So a perfect storm – but are the post-Brexit rules a factor?
Not according to the Conservative leadership contenders, who both called the delays “unacceptable”. They blame the French.
The foreign secretary, Liz Truss, who hopes to be prime minister within six weeks, said: “We need action from France to build up capacity at the border to limit any further disruption for British tourists and to ensure this appalling situation is avoided in future.”
Her rival Rishi Sunak, the former chancellor, told the French “to stop blaming Brexit and start getting the staff required to match demand”.
But observations of cars at the border checks by The Independent indicated a typical time of 90 seconds for a family of four in a car to have their documents checked.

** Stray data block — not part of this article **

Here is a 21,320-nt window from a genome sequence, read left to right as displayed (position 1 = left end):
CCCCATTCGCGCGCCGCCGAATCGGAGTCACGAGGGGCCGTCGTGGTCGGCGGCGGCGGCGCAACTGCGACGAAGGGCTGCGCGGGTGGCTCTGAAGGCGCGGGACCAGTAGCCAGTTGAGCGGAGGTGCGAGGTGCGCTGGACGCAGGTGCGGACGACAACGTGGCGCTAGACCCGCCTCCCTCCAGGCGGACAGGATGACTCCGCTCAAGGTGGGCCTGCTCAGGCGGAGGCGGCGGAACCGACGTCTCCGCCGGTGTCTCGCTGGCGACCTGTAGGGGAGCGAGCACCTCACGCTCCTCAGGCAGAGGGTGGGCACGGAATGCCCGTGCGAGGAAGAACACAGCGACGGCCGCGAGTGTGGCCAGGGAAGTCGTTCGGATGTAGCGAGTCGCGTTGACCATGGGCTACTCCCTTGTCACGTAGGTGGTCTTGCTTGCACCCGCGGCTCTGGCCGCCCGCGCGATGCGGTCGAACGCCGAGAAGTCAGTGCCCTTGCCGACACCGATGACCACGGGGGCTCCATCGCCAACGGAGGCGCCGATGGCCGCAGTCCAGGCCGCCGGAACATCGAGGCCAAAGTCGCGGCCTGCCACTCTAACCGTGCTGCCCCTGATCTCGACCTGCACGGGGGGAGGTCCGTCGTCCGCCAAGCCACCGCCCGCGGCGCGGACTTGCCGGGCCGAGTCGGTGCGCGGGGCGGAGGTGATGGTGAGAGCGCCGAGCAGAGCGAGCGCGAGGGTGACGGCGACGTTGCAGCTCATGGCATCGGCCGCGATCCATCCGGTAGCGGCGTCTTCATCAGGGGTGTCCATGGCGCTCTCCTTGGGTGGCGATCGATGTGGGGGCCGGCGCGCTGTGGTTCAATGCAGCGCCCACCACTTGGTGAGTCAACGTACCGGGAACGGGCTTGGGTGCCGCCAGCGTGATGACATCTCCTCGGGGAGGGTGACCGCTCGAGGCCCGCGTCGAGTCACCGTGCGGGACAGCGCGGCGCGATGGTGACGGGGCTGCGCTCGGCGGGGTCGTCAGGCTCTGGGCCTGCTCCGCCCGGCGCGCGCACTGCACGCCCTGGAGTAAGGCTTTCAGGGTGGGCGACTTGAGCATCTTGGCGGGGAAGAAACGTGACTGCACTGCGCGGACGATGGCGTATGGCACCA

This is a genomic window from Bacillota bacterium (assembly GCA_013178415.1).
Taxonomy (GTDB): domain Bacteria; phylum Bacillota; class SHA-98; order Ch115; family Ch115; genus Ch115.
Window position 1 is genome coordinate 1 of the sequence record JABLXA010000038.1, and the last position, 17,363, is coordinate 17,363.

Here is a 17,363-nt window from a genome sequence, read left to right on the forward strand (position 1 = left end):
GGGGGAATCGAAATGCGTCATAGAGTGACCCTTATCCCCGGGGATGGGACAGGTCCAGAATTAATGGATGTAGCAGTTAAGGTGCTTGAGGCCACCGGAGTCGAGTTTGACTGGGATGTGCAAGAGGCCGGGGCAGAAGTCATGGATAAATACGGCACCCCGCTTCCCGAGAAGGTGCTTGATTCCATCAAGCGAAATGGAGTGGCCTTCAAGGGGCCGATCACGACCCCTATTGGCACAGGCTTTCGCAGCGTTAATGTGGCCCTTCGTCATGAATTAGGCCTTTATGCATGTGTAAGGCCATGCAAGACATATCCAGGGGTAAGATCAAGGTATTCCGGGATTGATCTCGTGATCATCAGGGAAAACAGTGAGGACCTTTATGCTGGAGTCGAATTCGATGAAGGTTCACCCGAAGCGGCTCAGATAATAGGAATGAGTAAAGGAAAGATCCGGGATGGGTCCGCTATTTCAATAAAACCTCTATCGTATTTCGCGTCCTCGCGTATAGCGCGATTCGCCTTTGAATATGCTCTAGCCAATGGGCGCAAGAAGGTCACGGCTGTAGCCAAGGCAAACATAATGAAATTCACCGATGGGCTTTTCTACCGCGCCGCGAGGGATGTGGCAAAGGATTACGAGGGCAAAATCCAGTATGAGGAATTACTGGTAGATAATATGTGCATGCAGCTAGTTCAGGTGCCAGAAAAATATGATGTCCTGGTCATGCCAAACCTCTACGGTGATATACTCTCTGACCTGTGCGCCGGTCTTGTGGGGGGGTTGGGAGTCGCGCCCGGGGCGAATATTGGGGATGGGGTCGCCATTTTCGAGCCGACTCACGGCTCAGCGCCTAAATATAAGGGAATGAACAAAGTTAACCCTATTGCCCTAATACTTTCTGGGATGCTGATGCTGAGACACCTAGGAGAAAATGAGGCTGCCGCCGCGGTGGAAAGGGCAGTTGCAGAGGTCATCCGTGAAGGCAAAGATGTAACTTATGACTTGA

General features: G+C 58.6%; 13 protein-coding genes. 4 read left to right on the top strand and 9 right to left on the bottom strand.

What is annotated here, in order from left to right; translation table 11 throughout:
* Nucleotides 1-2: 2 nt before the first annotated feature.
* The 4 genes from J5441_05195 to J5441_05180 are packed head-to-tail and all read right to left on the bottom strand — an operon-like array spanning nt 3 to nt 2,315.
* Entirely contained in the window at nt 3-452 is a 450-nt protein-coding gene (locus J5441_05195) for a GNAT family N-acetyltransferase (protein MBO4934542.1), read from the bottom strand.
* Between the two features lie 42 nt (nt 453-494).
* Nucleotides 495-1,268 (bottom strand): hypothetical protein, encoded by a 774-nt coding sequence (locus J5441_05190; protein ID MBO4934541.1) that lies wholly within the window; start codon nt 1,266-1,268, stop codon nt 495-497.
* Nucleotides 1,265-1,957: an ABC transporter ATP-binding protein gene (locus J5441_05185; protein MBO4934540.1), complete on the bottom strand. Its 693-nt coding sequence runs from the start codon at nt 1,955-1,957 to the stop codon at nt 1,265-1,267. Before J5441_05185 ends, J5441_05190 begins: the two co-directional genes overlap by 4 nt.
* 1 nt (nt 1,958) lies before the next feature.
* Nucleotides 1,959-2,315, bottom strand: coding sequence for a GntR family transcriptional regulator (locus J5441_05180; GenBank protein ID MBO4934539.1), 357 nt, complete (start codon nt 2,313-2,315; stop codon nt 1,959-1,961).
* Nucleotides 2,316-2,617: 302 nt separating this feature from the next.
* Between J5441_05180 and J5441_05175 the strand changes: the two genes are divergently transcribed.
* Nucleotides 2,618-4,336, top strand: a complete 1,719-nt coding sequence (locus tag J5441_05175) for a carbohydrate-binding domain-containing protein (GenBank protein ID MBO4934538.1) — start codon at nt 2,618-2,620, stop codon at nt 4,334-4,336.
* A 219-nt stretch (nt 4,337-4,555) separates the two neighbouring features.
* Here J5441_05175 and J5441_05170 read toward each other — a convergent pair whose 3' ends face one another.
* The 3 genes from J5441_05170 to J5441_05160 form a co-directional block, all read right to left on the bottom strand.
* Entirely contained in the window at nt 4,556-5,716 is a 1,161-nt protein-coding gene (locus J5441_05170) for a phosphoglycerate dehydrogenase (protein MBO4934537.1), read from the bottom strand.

With an average of 3.5 people in each vehicle, that means a typical wait of 80 seconds – probably three times longer than before the post-Brexit rules took effect.
What has changed for travellers after Brexit?
In the Withdrawal Agreement, the UK government asked for British travellers to be treated as “third country nationals”. Previously French border officers could check only that the passport was valid and that it belonged to the individual.
Checks were almost always cursory: someone in the car could hold up passports and the uninterested official would wave the vehicle through.
Now, because the UK chose to have an external border of the European Union in Kent, frontier police are required as a minimum to check every single passport, and stamp it with the day of departure to France.